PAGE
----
Council accuses Clarkson’s Farm of ‘misleading’ depiction of planning meeting amid viewer backlash

Council accuses Clarkson’s Farm of ‘misleading’ depiction of planning meeting amid viewer backlash

An Oxfordshire council has hit back at the way a planning meeting was depicted in an episode of hit Amazon show Clarkson’s Farm.

Viewers accused the authority of being “short-sighted” and “pen pushing” after the series - which follows Jeremy Clarkson’s trials and tribulations as he runs farm Diddly Squat in the Cotswolds - showed councillors refuse the former Top Gear star’s application to launch a restaurant on his land.

West Oxfordshire District Council has now issued a statement defending itself, describing the show’s depiction as “misleading”.

The council said series two of Clarkson’s Farm promoted a “narrative...that the council has a vendetta against Mr Clarkson”.

Episode five of the show, entitled ‘Council-ing’, shows Clarkson attending a council Planning Committee meeting to discuss his proposal to turn an existing building into a restaurant, which would offer food produced by a co-operative of local farmers.

“In our head, the restaurant plan made sense,” Clarkson says before the meeting. “It would help the soil, it would help local farmers and local businesses, and it would help us offset the dwindling government subsidies.”

Councillors vote against the proposal (Amazon Prime/Clarkson’s Farm)
Councillors vote against the proposal (Amazon Prime/Clarkson’s Farm)

He said farmers have been told to “diversify” to survive financial constraints on the industry, adding: “That is exactly what this proposal is. It is diversification of a farming business.”

Councillors voted overwhelmingly to refuse the plans.

Fans criticised the decision on social media, describing the committee as “short-sighted” and “a bunch of pen pushing jobsworths”, accusing councillors of having “already made up their mind”.

A petition launched online to “save Diddly Squat Farm from planning injustice” has now garnered almost 160,000 signatures.

It accuses WODC of “not supporting Diddly Squat Farm becoming a successful local business by making planning decision based on bias towards Jeremy Clarkson”.

In a statement issued to the Oxford Mail, a West Oxfordshire District Council spokesperson has responded to the criticism it faces, saying: “The planning meeting shown in Clarkson’s Farm ran for well over an hour but was covered in a matter of minutes in the show.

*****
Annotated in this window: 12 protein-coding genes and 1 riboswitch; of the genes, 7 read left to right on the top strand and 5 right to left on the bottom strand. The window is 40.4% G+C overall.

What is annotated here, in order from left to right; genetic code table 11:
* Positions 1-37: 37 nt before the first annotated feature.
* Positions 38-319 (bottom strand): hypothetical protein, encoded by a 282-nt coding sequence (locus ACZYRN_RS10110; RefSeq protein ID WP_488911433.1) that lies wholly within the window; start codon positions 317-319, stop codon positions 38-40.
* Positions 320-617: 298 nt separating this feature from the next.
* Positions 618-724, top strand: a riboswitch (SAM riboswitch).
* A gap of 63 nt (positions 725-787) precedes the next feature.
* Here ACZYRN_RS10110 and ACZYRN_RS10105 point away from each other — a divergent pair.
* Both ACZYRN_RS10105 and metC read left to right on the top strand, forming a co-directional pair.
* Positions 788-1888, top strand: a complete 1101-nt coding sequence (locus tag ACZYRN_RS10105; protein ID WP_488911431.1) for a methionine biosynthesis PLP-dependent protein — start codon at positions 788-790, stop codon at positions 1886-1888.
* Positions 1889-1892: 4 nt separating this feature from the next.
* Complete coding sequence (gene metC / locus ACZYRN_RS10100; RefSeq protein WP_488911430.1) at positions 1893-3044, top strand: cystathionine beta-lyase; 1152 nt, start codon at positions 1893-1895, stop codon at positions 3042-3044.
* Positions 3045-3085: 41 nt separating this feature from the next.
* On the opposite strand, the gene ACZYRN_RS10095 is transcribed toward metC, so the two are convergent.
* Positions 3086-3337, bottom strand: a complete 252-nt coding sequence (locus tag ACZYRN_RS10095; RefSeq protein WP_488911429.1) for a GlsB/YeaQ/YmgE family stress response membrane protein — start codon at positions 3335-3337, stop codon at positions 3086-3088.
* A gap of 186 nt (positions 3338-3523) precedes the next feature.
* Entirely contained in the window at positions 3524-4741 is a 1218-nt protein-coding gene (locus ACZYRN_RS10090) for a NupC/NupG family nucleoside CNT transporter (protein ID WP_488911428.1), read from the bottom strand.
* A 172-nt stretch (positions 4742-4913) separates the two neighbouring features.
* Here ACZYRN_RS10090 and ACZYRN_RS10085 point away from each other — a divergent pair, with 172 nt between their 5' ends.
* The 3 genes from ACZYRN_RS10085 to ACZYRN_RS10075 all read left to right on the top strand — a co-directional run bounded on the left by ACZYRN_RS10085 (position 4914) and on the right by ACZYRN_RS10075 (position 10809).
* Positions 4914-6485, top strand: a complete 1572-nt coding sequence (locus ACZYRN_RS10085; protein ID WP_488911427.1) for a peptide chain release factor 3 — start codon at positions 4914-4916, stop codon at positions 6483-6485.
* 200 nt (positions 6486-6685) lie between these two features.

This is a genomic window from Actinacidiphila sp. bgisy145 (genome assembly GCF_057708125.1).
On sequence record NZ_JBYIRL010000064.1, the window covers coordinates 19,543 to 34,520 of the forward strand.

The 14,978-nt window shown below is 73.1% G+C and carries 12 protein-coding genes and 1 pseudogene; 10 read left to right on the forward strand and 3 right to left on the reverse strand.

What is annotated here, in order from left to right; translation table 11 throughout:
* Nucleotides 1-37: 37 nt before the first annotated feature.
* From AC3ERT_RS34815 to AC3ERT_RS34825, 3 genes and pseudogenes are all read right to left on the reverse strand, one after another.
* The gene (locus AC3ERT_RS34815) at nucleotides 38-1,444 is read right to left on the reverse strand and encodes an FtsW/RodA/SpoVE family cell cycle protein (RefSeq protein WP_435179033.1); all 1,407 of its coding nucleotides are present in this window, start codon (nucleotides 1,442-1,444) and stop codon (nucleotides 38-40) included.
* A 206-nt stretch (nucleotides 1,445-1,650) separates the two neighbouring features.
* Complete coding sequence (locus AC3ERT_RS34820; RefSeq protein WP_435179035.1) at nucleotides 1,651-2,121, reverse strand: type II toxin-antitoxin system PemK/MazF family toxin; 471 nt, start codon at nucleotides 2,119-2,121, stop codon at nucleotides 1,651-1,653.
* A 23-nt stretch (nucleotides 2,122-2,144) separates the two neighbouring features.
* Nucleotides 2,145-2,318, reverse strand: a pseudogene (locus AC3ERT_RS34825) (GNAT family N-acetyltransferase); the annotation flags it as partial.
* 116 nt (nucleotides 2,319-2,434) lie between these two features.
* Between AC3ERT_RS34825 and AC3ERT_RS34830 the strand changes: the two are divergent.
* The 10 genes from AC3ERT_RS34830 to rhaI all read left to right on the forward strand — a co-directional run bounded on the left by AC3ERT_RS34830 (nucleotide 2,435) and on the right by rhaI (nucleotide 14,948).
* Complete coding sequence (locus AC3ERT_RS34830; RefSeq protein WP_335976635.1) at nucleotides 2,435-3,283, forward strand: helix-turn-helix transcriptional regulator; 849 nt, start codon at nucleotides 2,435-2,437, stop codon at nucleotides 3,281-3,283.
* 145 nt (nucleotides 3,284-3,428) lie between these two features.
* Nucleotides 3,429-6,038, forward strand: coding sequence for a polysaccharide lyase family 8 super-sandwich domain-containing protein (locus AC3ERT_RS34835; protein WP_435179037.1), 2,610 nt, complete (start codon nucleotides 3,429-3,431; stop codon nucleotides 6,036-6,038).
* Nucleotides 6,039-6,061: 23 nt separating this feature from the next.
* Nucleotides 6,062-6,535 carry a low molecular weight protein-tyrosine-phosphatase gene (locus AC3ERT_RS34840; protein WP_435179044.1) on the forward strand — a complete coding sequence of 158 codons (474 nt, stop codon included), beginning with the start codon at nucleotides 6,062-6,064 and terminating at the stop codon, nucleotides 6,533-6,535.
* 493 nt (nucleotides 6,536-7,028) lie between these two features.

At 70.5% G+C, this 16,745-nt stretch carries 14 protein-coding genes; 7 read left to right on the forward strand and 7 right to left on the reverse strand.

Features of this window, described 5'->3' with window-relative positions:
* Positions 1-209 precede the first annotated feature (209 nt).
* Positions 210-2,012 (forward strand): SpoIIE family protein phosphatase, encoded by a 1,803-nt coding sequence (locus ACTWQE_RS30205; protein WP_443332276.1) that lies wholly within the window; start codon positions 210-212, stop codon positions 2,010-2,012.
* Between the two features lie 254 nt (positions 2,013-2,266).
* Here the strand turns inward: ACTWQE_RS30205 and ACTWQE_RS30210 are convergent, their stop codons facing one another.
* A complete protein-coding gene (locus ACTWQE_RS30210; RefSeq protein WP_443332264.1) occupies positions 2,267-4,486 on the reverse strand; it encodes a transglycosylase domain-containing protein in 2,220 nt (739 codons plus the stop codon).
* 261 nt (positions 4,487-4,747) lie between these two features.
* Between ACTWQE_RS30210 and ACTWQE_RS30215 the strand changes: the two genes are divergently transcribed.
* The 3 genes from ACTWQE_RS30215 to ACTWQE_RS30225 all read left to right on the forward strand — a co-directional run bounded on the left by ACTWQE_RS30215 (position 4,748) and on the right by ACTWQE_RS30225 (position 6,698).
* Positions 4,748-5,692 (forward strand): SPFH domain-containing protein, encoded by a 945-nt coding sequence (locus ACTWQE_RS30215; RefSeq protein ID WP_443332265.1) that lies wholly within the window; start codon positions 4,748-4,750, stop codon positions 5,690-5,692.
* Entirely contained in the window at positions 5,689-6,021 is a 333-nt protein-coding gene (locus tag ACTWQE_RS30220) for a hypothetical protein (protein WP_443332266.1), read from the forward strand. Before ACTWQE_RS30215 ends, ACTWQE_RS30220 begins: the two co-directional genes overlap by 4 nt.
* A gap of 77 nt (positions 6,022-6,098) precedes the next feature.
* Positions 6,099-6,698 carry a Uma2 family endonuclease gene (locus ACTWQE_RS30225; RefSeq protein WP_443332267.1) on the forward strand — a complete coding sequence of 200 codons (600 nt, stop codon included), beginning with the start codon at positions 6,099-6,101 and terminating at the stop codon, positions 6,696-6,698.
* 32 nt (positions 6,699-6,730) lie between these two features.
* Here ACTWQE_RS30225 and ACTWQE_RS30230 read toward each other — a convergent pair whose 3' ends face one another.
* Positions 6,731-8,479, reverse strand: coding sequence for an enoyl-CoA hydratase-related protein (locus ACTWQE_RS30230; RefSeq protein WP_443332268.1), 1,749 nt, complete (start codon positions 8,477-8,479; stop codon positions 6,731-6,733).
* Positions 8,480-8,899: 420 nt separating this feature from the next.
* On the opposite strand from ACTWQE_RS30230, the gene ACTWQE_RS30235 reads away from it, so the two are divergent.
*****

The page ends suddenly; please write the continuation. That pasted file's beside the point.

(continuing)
“Jeremy Clarkson appeared to be frustrated by the council’s refusal of his proposal

Jeremy Clarkson reacts (Amazon Prime/Clarkson’s Farm)
Jeremy Clarkson reacts (Amazon Prime/Clarkson’s Farm)

“This meant that a lot of discussion from the meeting was missed, including a lot of very relevant legal planning advice and discussion that informed the decision taken by councillors.

“The ‘dark skies’ argument that featured in the programme was a very small part of the overall discussion and was not the reason for refusal of planning permission.

“Officers and councillors have to make some difficult decisions based on national planning related laws and guidance alongside local policies. Most applications have their pros and cons - as was obvious with the decisions for Diddly Squat Farm in Clarkson’s Farm.

“Indeed the Council recognised the benefits in the proposal to local farmers and the economy but the proposals did not meet other planning requirements and ultimately, having heard the whole case as opposed to edited highlights, the councillors voted to refuse planning permission.”

The spokesperson added: “Throughout series 2 of Clarkson’s Farm a lot of information was not included, or appears to have been misleading for viewers, leading to the narrative promoted by the series that the council has a vendetta against Mr Clarkson.

“Over recent years, Diddly Squat Farm has had many planning applications approved where they were in line with national and local planning policy and behind the scenes we have worked with the owners and planning agents of Diddly Squat Farm to try and reach a positive outcome where the business can operate within the planning laws and policies and help to support other local farmers. However, we can not force a business to work with us, and when that is the case we can only judge planning applications on what a business submits.

“The council operates in a transparent way so we were happy for the production team to attend the meeting in a way that didn’t obstruct the meeting taking place.”

Responding to the WODC comment, a Clarkson’s Farm spokesperson said: “Naturally not every element of filming makes the final edit of the programmes, however the episode covered both sides of the debate and the outcome of the meeting.”